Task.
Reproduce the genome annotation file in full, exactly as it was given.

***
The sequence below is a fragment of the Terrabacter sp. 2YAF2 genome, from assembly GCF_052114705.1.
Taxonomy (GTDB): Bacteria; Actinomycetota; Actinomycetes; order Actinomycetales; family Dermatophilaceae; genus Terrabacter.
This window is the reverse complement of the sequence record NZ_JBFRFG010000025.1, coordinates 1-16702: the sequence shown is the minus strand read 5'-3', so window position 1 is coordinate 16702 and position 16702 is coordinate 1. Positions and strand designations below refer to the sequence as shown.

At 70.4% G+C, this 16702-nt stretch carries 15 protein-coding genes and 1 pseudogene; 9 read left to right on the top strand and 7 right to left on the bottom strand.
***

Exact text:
The sequence below is a fragment of the Terrabacter sp. 2YAF2 genome, from assembly GCF_052114705.1.
Taxonomy (GTDB): Bacteria; Actinomycetota; Actinomycetes; order Actinomycetales; family Dermatophilaceae; genus Terrabacter.
This window is the reverse complement of the sequence record NZ_JBFRFG010000025.1, coordinates 1-16702: the sequence shown is the minus strand read 5'-3', so window position 1 is coordinate 16702 and position 16702 is coordinate 1. Positions and strand designations below refer to the sequence as shown.

At 70.4% G+C, this 16702-nt stretch carries 15 protein-coding genes and 1 pseudogene; 9 read left to right on the top strand and 7 right to left on the bottom strand.